In celebration of November being Prematurity Awareness Month, Charlotte and I started a little project. We dubbed it Charlottes Army and resolved to try and get as many people together as we could muster, to assist in creating preemie octopus, beanies, booties, blankies and clothing for premature babies.
The resulting support and outreach has been surreal and we are blown away by the offers to assist.
I’ve scoured the internet for various patterns for the preemie octopus pattern in particular and have tried a few out, some worked for me, others did not and one in particular worked well after a few modifications to suit my style of crochet. So I’ve taken a few minutes out of my day and written down a pattern specially for Charlottes Army Octopus, with some images attached which I hope will help if my instructions are a little unclear. Forgive me, but this is the first time that I’m writing down a pattern, so if you see a glitch, please let me know!
But, let’s not dilly dally any longer! Here is what you are actually here for! The pattern:
Charlottes Army Crochet Octopus
These adorable little crocheted octopus toys are specially designed for premature babies in mind. Their curly tentacles mimic an umbilical in the womb that the babies often grab hold of in order to comfort and sooth themselves.
Quite often premature babies are not allowed to be held by their mothers for various medical reasons. It is essential to allow them to feel as secure and safe as possible whilst in their incubators and isolettes.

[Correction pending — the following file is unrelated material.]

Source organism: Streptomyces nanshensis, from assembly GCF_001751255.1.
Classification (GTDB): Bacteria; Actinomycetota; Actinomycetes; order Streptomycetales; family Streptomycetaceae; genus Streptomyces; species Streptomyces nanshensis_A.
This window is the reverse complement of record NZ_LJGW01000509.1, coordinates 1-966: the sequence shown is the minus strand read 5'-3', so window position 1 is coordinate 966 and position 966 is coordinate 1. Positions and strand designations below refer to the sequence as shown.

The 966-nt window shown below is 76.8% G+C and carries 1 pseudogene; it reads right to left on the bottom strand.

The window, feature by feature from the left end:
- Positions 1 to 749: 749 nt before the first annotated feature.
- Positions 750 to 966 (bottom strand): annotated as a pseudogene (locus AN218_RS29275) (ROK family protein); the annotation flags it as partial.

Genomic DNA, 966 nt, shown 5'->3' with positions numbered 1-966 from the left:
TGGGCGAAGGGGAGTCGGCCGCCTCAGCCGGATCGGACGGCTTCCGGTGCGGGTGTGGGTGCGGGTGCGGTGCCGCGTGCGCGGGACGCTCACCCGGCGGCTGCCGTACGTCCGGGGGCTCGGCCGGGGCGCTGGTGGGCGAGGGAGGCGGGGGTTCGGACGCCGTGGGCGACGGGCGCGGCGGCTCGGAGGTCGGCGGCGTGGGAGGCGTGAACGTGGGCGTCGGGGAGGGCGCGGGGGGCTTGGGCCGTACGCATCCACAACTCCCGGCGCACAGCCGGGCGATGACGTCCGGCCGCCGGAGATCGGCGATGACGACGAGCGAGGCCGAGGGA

For this very reason I’d recommend crocheting these little octopus in pairs. While baby is nestled snuggly with one octopus, mom is making sure that the second one spends a few hours on her skin, absorbing her unique scent that her baby will recognize. A very similar concept to having blankets or an item of clothing placed safely with the baby that smells like their mom.
When choosing your yarn remember that a newborn and especially a premature babies skin is wafer thin and incredibly delicate. They are incredibly sensitive to touch in the first few weeks and their skin can irrirate and hurt them very easily. It is for this reason that it is recommended to stay away from scratchy yarns such as animal based yarns (wool and mohair are good examples), synthetic based yarns that are made from polyester are also not advisable. The only animal hair based yarn that is acceptable is Alpaca as it is non allergenic due to the lack of lanolin in it’s hair follicles. The best types of yarns to use are cotton, bamboo or acrylic based, the softer the better. The thickness of yarn does not make a difference, as long as your choice of yarn thickness is suitable to the pattern and hook size that is required for your project.
Other considerations for crochet projects for premature babies are to keep your stitches nice and tight with no large gaps in the design. Gaps are spaces for little hands, fingers and limbs to get stuck in and pose an injury risk for preemies and newborns, stuck limbs can result in oxygen depravation and can have devastating permanent consequences. Avoid any embelishments on your crochet items such as buttons or any other items which have sharp corners that can scratch and break skin or hurt their fragile eyes. No loose threads, long ties, bows, ribbons, etc should be on any items placed with a preemies or newborns.
But, back onto our octopus pattern!!!
The best crochet hook size for these little gems is either a size 3.0mm or a 3.5mm, I use a 3.25mm, but they are not often available in South Africa it seems.